Food + Wine

Flatbread with Roasted Grapes, Havarti and Caraway

I do not like pumpernickel bread and I am not a fan of rye bread, so I have always thought I didn’t like caraway seeds. But that has always bugged me because I don’t like it when people don’t like things. I think unless you’re allergic, I can make you like anything you thought you didn’t just by changing up the flavor profile of the dish. A lot of food aversions come from sense memory. My father will never eat a bowl of oatmeal ever again because his mother used to force him to eat plain, boiled oats with a pat of butter on top. But if he would allow me to, I could make him like it by making it taste like an oatmeal raisin cookie which is his favorite kind of cookie. My girlfriend despises mushrooms because of their texture but I’ve made her something stuffed with duxelle before and she raved over it. Her husband doesn’t like onions, but newsflash- everything he’s eaten at my house has contained onions…he just thinks he doesn’t like them because of their appearance and texture.

And for me-I used to think I didn’t like bleu cheese as a child because I’d always had it combined with other rich flavors and therefore the dishes were always too heavy for me. Then I went to college and discovered that bleu cheese goes beautifully with fruit and now I love the stuff. All it takes it allowing yourself the possibility to like something and then changing the way you think of it. This trick works for most things life throws at you, but I won’t get all philosophical on you now…the caraway seed awaits…
So one day I figured that just because I didn’t like rye bread, that shouldn’t necessarily mean I should ignore the entire caraway seed…that just didn’t seem fair to the poor seed. It’s not his fault he’s usually in bread. Last year I set out to develop a recipe that would make me not only like caraway seeds, but love caraway seeds. I had some of my favorite havarti cheese in the fridge and a few red grapes lying around. I have always loved a roasted grape and if you’ve never done it before, they’re delicious. They go very well as an accompaniment to pork, especially Italian sausages. You just treat them like a grape tomato and slather them with olive oil and season them with salt and pepper, then roast or saute them until they burst and caramelize. And havarti, like most things rich and creamy, crave sweets so I knew the two would fair well together. With the addition of some caramelized onions and the now adored caraway seeds, which I toasted, this new creation was one of the most amazing things I have made. The combination of ingredients would also work well on small toasts for a party appetizer and they would pair brilliantly with sparkling wine. (Man, I’d love some champagne right about now…6 more months to go…)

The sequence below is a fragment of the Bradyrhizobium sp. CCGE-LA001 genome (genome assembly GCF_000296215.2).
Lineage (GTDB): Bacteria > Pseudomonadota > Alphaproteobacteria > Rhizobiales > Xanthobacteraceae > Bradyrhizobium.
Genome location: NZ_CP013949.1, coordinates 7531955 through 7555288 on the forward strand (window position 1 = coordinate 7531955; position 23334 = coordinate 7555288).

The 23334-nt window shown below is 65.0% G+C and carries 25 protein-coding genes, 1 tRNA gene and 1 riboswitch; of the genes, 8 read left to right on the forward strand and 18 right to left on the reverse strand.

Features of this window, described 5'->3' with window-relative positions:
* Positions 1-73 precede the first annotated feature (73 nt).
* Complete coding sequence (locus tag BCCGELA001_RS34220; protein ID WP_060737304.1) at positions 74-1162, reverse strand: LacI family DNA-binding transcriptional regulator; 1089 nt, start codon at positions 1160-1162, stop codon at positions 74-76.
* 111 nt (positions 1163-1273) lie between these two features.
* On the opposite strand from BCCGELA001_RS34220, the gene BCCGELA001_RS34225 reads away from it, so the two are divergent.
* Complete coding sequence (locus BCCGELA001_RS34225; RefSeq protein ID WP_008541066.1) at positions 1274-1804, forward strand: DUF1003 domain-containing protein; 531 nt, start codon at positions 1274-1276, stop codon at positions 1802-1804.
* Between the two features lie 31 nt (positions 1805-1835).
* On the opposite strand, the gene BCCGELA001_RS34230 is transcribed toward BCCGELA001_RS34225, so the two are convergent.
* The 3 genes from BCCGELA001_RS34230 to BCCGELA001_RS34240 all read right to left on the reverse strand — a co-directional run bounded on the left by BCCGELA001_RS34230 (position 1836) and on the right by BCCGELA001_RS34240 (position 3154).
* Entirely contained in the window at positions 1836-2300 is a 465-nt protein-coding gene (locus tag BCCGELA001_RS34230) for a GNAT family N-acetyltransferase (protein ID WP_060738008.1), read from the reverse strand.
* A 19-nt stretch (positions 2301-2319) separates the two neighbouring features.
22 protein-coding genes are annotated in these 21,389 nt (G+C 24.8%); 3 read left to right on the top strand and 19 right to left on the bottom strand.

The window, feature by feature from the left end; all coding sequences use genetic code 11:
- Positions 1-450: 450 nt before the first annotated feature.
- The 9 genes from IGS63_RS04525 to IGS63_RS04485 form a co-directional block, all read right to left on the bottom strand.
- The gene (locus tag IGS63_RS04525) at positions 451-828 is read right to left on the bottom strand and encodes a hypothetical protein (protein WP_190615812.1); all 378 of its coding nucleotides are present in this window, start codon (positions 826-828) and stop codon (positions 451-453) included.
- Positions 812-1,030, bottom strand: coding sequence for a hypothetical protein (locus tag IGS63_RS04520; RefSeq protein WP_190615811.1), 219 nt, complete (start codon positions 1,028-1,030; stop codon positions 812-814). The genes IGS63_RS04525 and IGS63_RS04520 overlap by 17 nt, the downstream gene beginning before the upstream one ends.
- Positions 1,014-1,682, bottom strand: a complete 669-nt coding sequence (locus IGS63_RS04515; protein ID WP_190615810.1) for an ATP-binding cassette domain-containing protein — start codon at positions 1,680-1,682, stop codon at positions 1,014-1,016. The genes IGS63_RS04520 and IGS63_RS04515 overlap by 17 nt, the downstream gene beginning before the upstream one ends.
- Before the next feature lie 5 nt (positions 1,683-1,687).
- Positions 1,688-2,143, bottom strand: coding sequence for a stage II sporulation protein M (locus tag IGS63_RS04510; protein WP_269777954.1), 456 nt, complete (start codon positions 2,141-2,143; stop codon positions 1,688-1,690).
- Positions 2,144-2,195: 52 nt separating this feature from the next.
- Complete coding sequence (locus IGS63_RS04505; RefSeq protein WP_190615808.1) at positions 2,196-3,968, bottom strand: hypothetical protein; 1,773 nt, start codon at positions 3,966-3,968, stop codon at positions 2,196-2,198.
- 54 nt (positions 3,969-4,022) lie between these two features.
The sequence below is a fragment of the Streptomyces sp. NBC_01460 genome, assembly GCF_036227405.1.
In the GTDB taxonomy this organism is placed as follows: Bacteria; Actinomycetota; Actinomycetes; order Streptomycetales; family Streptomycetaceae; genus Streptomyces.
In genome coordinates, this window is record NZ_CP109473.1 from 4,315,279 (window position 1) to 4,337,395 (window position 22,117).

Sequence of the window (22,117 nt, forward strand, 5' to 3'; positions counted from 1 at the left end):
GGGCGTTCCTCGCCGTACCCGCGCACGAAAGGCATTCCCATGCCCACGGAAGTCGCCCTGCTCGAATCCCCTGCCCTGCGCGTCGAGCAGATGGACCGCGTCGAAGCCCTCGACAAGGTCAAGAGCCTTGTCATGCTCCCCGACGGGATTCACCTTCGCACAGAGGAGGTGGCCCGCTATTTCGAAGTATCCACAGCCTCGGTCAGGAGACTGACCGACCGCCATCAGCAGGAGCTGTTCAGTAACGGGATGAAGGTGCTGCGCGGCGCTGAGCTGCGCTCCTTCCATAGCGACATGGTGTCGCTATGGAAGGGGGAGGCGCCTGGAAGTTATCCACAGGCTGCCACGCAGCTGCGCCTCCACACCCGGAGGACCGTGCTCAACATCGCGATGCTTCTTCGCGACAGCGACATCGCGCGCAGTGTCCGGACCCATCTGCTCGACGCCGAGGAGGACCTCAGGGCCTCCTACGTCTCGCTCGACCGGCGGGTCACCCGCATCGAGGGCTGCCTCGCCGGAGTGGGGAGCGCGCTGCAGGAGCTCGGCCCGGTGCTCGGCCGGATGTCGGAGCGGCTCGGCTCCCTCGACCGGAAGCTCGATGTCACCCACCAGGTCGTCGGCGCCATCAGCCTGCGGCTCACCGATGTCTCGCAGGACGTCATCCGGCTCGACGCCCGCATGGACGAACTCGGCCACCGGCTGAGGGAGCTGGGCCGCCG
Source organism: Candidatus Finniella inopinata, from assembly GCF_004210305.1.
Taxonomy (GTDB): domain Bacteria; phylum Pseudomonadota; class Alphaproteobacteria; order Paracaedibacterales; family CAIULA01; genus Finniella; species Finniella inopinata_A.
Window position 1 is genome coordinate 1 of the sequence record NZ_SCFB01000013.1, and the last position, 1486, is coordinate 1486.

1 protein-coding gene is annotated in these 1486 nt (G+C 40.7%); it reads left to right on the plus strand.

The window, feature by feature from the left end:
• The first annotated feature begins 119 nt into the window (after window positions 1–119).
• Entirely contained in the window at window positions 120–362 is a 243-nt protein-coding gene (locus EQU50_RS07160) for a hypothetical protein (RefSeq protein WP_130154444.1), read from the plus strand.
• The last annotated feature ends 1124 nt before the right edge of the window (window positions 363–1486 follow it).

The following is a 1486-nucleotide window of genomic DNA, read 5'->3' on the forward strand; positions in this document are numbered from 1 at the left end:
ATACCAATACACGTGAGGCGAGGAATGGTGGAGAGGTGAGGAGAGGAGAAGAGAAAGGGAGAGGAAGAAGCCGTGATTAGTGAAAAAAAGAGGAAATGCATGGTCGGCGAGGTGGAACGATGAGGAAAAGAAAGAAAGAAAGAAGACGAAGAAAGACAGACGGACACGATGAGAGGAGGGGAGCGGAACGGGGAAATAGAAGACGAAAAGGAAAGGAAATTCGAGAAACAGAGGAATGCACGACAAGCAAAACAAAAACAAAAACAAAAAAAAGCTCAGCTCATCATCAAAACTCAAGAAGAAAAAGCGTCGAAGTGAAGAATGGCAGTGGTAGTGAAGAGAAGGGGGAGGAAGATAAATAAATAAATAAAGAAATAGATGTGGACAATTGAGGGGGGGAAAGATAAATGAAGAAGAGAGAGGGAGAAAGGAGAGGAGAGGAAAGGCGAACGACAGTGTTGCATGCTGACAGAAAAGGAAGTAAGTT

*Flatbread with Roa
sted Grapes, Havarti and Caraway
-In a small, dry saucepan on low heat add 1 tsp of caraway seeds and allow them to toast until you begin to smell them. As soon as you smell them, turn the pan off and remove it from the heat or else your seeds will burn. Set aside.
-Heat some olive oil in a skillet on medium heat. Remove all stem pieces from 2 handfuls of red grapes and throw into the pan. Season with salt and pepper and shake the pan so all the grapes are covered in oil. Allow the grapes to cook for a couple minutes while you slice 1 small-medium onion and add it to the pan. Season with more salt, pepper and a bit of sugar. Toss everything to coat in the oil and seasonings and allow the grapes to plump and then burst and the onion to soften, and then become golden brown and sweet. This can take 10-15 minutes and you should shake the pan several times to ensure even cooking.
-While it’s cooking grate 8 ounces of havarti cheese and set aside. Once your onions and grapes have finished cooking, add your caraway seeds to the pan and toss. Turn the heat off and allow to cool a bit while you prepare the crust.
(Now is the time you should taste test-you want the sweetness of the grapes to come through, but you also need enough salt and pepper so that it doesn’t taste like you’re making a grape jelly pizza.)
-Using whatever pizza dough you like, whether it’s store bought or homemade, flatten your pizza dough on an oiled cookie sheet.
-Sprinkle all your cheese over the dough, leaving a 1/2 inch border around the edges.
-Lay your onion/grape/caraway seed mixture over the top.

-Place in a preheated 425* oven on the top rack and bake for 10-12 minutes or until the crust is golden brown and the cheese has started to bubble and brown. Allow to cool slightly before digging in.

(*picture note-Just to clarify, I had champagne grapes in the house this time around, so that’s what you’re seeing in the picture above.)

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  • Reply Terrianne, Call me Ree September 5, 2010 at 7:18 pm

    "Change the way you look at something and the thing itself changes." That's so true, Abbey.

    This looks delicious! Glad you're feeling better and cooking again.

  • Reply Everyday Champagne September 5, 2010 at 8:51 pm

    Thank you Ree, I totally agree!
    Thanks for reading!

  • Reply Tinky September 7, 2010 at 2:04 am

    I LOVE your attitude–and the look and sound of this bread!

  • Reply Everyday Champagne September 7, 2010 at 2:34 pm

    Thank you Tinky!

  • Reply My Little Space September 8, 2010 at 11:49 pm

    Carraway seeds! Can't find it here so far. I think i'll ask silvia to send some over for me. haha… Your bread looks so very tempting. I wanna have a slice or two too! haha… Enjoy your day, darling.
    Cheers, Kristy

  • Reply Everyday Champagne September 9, 2010 at 12:34 pm

    No carraway seeds, huh? If you could find fennel seeds, it would be a fine substitute.
    Thanks for reading!

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